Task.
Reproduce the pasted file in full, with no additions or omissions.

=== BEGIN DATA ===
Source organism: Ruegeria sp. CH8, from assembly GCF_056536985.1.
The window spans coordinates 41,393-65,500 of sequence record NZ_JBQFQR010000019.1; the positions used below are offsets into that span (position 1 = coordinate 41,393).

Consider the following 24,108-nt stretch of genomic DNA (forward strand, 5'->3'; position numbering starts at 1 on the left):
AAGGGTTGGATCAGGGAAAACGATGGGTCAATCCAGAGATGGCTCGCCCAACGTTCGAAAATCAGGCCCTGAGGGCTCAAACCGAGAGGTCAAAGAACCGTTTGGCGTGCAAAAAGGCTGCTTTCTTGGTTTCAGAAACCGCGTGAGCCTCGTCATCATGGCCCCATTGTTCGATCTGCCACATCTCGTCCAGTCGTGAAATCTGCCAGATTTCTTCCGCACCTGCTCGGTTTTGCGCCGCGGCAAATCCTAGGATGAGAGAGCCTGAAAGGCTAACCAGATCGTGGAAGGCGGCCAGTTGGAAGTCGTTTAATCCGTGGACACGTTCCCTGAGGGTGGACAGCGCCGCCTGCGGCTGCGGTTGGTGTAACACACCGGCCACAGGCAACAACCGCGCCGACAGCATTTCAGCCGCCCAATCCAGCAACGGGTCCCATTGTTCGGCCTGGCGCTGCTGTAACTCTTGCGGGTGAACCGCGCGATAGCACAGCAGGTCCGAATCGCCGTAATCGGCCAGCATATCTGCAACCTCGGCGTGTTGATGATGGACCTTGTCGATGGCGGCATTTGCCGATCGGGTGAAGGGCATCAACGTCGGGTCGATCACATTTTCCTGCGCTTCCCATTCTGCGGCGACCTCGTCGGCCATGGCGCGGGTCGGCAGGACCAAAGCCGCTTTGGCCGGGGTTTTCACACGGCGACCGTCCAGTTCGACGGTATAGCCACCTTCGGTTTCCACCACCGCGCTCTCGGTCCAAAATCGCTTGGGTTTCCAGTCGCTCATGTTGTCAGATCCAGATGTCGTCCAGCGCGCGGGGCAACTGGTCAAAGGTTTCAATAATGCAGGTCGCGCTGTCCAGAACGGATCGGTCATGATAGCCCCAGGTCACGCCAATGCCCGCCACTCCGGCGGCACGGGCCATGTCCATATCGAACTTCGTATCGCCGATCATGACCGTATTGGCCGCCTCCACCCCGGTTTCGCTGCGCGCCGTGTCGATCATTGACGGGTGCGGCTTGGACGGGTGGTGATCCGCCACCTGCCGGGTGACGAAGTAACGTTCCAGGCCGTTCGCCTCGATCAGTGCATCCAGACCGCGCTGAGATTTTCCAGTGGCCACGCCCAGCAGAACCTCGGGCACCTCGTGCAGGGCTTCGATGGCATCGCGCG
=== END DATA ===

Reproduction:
Source organism: Ruegeria sp. CH8, from assembly GCF_056536985.1.
The window spans coordinates 41,393-65,500 of sequence record NZ_JBQFQR010000019.1; the positions used below are offsets into that span (position 1 = coordinate 41,393).

Consider the following 24,108-nt stretch of genomic DNA (forward strand, 5'->3'; position numbering starts at 1 on the left):
AAGGGTTGGATCAGGGAAAACGATGGGTCAATCCAGAGATGGCTCGCCCAACGTTCGAAAATCAGGCCCTGAGGGCTCAAACCGAGAGGTCAAAGAACCGTTTGGCGTGCAAAAAGGCTGCTTTCTTGGTTTCAGAAACCGCGTGAGCCTCGTCATCATGGCCCCATTGTTCGATCTGCCACATCTCGTCCAGTCGTGAAATCTGCCAGATTTCTTCCGCACCTGCTCGGTTTTGCGCCGCGGCAAATCCTAGGATGAGAGAGCCTGAAAGGCTAACCAGATCGTGGAAGGCGGCCAGTTGGAAGTCGTTTAATCCGTGGACACGTTCCCTGAGGGTGGACAGCGCCGCCTGCGGCTGCGGTTGGTGTAACACACCGGCCACAGGCAACAACCGCGCCGACAGCATTTCAGCCGCCCAATCCAGCAACGGGTCCCATTGTTCGGCCTGGCGCTGCTGTAACTCTTGCGGGTGAACCGCGCGATAGCACAGCAGGTCCGAATCGCCGTAATCGGCCAGCATATCTGCAACCTCGGCGTGTTGATGATGGACCTTGTCGATGGCGGCATTTGCCGATCGGGTGAAGGGCATCAACGTCGGGTCGATCACATTTTCCTGCGCTTCCCATTCTGCGGCGACCTCGTCGGCCATGGCGCGGGTCGGCAGGACCAAAGCCGCTTTGGCCGGGGTTTTCACACGGCGACCGTCCAGTTCGACGGTATAGCCACCTTCGGTTTCCACCACCGCGCTCTCGGTCCAAAATCGCTTGGGTTTCCAGTCGCTCATGTTGTCAGATCCAGATGTCGTCCAGCGCGCGGGGCAACTGGTCAAAGGTTTCAATAATGCAGGTCGCGCTGTCCAGAACGGATCGGTCATGATAGCCCCAGGTCACGCCAATGCCCGCCACTCCGGCGGCACGGGCCATGTCCATATCGAACTTCGTATCGCCGATCATGACCGTATTGGCCGCCTCCACCCCGGTTTCGCTGCGCGCCGTGTCGATCATTGACGGGTGCGGCTTGGACGGGTGGTGATCCGCCACCTGCCGGGTGACGAAGTAACGTTCCAGGCCGTTCGCCTCGATCAGTGCATCCAGACCGCGCTGAGATTTTCCAGTGGCCACGCCCAGCAGAACCTCGGGCACCTCGTGCAGGGCTTCGATGGCATCGCGCG